The Batman, directed by Matt Reeves and starring Robert Pattinson, is unlike any previous Batman movie. Despite its nearly three-hour runtime, The Batman feels like the smallest-scale Batman story we have ever seen. The score from Michael Giacchino is much less bombastic than the previous scores, but it fits in line with the dark, simpler tone of The Batman. Where The Dark Knight feels like Batman dropped into Heat, The Batman feels like Batman dropped into Se7en.  

 I loved the minimalistic approach to the conflict with The Riddler for about 95% of the movie, but it took his ultimate plan a little farther than what I could believe for this movie. Although the effect of what happens works extremely well for Batman’s arc, I wish the mechanics of where it goes was more in line with the rest of the movie. 

 Writing for Batman as a character has never been stronger than it is here. It shows Batman’s skills as a detective. It dives into his relationship with the police force. His fixation on striking fear into the criminals of Gotham City has never felt more natural and integral to the story and his character arc. The Batman shows Bruce Wayne from a point in time where his persona as Batman has utterly consumed him and taken over his life. 

 Unlike previous films about the character, Bruce never attempts to put on the face of the “playboy billionaire” for the public. His only interest is in his vengeance-driven persona as a vigilante. The claustrophobic cinematography of the film reflects this wonderfully. The feeling is that the persona of Batman is crushing in on Bruce. Matt Reeves does a fantastic job of illustrating how Batman’s methods have had a negative effect on the people of Gotham City, which is not Batman’s intention. This leads to a great character arc later in the film. 

 Paul Dano is a standout as The Riddler. He fits perfectly into this more serial killer-like interpretation of the character. Although he was never shown in person until the last 30 minutes of the film, Dano was able to remain an intimidating presence. Zoë Kravitz (Catwoman), an unrecognizable Colin Farrell (Penguin) and a surprise appearance from John Turturro (Carmine Falcone) were phenomenal as well.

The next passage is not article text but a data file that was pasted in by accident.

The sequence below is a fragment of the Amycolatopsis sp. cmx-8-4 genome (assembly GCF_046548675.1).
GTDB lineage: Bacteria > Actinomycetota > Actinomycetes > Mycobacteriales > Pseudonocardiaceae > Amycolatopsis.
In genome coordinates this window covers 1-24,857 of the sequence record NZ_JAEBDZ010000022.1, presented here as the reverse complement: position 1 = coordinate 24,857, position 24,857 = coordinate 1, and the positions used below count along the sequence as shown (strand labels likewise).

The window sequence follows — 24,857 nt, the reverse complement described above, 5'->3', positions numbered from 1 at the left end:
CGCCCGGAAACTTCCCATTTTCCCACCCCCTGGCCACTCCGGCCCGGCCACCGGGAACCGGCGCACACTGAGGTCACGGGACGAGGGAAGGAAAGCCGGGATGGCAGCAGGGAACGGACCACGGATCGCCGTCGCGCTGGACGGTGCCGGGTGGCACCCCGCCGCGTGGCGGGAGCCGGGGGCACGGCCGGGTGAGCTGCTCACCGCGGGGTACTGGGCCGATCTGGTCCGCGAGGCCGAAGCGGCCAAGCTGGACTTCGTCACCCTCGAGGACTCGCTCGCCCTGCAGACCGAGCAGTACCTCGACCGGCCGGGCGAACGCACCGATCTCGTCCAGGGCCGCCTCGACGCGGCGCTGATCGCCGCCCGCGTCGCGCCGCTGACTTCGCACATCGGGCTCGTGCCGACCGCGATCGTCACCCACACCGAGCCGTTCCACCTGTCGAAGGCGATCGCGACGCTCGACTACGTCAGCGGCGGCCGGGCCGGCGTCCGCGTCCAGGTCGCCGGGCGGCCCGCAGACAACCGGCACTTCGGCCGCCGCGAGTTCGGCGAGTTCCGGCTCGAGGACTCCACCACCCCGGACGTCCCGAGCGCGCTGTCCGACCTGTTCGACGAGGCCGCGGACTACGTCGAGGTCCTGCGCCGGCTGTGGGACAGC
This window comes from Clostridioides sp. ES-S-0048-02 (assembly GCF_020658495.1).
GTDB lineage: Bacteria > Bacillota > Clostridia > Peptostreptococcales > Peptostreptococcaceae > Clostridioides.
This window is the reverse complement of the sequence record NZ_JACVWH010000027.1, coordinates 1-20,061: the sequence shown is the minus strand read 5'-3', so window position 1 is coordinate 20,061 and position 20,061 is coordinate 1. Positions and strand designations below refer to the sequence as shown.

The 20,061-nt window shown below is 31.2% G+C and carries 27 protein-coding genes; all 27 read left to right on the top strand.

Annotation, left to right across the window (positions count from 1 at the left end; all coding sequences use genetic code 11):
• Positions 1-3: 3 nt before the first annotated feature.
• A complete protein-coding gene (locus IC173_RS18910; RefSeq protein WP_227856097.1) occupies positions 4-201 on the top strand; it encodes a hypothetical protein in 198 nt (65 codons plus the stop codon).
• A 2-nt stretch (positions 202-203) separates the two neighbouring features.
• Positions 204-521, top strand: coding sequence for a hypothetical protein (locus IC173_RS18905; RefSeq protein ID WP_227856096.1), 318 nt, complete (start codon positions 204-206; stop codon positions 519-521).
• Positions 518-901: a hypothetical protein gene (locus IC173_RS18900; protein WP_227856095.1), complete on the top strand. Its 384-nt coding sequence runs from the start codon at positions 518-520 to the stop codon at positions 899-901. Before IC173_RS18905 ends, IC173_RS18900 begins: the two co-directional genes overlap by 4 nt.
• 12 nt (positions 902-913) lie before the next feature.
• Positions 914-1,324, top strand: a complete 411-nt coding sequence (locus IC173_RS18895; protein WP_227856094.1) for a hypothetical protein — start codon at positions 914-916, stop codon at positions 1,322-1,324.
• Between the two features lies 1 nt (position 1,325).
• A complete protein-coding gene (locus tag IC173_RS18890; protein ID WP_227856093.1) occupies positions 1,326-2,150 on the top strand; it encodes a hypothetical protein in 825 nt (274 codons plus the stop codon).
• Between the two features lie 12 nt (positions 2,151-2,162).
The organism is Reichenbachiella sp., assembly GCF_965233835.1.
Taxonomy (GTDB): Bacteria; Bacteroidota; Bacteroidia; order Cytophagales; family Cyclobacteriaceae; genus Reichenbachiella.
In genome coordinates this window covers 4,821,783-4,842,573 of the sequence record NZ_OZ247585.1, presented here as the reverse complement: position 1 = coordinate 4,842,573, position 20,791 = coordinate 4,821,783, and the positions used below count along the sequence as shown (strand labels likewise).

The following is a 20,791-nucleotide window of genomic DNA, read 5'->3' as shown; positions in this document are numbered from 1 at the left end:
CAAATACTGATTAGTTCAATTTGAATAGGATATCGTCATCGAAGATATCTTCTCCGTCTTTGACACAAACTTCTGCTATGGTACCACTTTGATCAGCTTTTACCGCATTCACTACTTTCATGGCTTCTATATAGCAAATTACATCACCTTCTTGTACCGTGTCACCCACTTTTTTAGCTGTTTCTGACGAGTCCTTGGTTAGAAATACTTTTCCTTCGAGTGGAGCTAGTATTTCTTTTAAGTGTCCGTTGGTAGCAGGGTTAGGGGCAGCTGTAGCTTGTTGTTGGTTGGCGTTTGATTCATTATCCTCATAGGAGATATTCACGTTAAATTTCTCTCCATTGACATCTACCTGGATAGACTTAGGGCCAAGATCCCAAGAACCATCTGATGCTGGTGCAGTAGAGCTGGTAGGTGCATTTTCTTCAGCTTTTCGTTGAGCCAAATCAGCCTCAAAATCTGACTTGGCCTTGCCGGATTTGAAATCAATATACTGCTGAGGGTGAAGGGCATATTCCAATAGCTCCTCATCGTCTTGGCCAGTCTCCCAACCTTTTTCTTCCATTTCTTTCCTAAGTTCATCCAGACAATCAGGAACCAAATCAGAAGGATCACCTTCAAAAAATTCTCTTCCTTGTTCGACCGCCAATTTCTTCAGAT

The film’s incorporation of these classic characters is extremely natural. It gave Penguin, Catwoman and The Riddler integral parts to play in the story. This goes against the narrative that these characters were inserted into the story just to put another comic book character in the movie, like Catwoman’s inclusion in The Dark Knight Rises. The only character that felt unnecessary was the “Unseen Arkham Prisoner,” (big mystery as to who this could be) which I really could have gone without. Although, the casting of said character is promising. 

 The highlight, without a doubt, is Robert Pattinson as Batman. I’ve been an avid Pattinson fanboy ever since Good Time and he did not disappoint. He easily delivers the best performance of Batman in the 60 years of the character in live-action. The film’s decision to focus on Batman more and less on Bruce gives more time to flesh this side of him out. For the first time, Batman has been the best part of a Batman movie. 

 Matt Reeves did a phenomenal job at the helm of this project. He delivered what is likely the best film of his directing career. Only time will tell if this is the best Batman movie, but it has many elements that could contribute to this becoming the definitive version of the character.